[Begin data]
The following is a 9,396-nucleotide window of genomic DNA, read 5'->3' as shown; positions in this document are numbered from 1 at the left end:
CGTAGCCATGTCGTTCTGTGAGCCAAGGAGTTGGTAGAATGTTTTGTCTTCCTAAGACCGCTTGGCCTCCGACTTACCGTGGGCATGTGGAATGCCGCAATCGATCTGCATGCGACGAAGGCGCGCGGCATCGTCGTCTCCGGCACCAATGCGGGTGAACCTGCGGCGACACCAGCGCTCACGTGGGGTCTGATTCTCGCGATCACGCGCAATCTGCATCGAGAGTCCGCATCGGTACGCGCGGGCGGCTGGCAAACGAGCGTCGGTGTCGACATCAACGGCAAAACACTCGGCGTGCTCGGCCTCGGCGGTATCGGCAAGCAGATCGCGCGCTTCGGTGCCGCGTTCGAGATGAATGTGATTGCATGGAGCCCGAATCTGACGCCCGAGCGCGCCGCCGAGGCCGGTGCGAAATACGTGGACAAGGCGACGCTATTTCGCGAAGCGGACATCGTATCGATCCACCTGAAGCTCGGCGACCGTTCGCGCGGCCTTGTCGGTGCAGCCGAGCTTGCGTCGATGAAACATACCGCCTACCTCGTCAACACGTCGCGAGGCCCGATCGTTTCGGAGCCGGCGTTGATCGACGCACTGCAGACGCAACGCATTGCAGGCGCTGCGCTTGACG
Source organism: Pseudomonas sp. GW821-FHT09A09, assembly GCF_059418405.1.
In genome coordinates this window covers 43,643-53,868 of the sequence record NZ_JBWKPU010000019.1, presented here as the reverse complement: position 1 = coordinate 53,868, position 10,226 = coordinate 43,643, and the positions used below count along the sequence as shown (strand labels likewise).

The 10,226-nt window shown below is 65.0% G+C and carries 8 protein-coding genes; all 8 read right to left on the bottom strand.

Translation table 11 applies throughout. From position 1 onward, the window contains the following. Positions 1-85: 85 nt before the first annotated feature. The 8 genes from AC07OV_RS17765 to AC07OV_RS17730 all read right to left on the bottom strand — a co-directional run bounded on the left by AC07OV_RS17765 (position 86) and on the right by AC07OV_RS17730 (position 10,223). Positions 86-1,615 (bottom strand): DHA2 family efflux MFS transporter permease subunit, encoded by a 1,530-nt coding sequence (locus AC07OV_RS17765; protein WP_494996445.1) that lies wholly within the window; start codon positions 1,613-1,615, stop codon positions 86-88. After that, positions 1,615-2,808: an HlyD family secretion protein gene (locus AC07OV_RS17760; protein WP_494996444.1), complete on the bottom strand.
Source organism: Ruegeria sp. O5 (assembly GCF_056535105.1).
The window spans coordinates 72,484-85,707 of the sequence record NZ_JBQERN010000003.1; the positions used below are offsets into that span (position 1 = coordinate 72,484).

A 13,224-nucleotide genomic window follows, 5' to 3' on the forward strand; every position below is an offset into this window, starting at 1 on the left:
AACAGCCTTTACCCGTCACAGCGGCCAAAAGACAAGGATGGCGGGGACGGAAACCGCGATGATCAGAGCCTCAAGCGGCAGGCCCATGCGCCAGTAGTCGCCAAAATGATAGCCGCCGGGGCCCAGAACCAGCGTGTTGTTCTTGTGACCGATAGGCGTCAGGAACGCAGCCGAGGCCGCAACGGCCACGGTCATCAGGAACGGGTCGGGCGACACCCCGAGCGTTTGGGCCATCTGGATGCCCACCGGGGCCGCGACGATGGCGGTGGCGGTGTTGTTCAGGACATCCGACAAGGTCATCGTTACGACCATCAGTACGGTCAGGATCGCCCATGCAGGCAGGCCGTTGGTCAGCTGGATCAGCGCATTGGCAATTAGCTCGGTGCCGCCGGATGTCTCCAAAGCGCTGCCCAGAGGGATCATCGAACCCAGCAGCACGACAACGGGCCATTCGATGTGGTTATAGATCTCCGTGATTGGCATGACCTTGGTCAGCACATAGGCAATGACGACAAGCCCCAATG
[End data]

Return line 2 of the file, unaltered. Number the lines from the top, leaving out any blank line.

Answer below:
CGTAGCCATGTCGTTCTGTGAGCCAAGGAGTTGGTAGAATGTTTTGTCTTCCTAAGACCGCTTGGCCTCCGACTTACCGTGGGCATGTGGAATGCCGCAATCGATCTGCATGCGACGAAGGCGCGCGGCATCGTCGTCTCCGGCACCAATGCGGGTGAACCTGCGGCGACACCAGCGCTCACGTGGGGTCTGATTCTCGCGATCACGCGCAATCTGCATCGAGAGTCCGCATCGGTACGCGCGGGCGGCTGGCAAACGAGCGTCGGTGTCGACATCAACGGCAAAACACTCGGCGTGCTCGGCCTCGGCGGTATCGGCAAGCAGATCGCGCGCTTCGGTGCCGCGTTCGAGATGAATGTGATTGCATGGAGCCCGAATCTGACGCCCGAGCGCGCCGCCGAGGCCGGTGCGAAATACGTGGACAAGGCGACGCTATTTCGCGAAGCGGACATCGTATCGATCCACCTGAAGCTCGGCGACCGTTCGCGCGGCCTTGTCGGTGCAGCCGAGCTTGCGTCGATGAAACATACCGCCTACCTCGTCAACACGTCGCGAGGCCCGATCGTTTCGGAGCCGGCGTTGATCGACGCACTGCAGACGCAACGCATTGCAGGCGCTGCGCTTGACG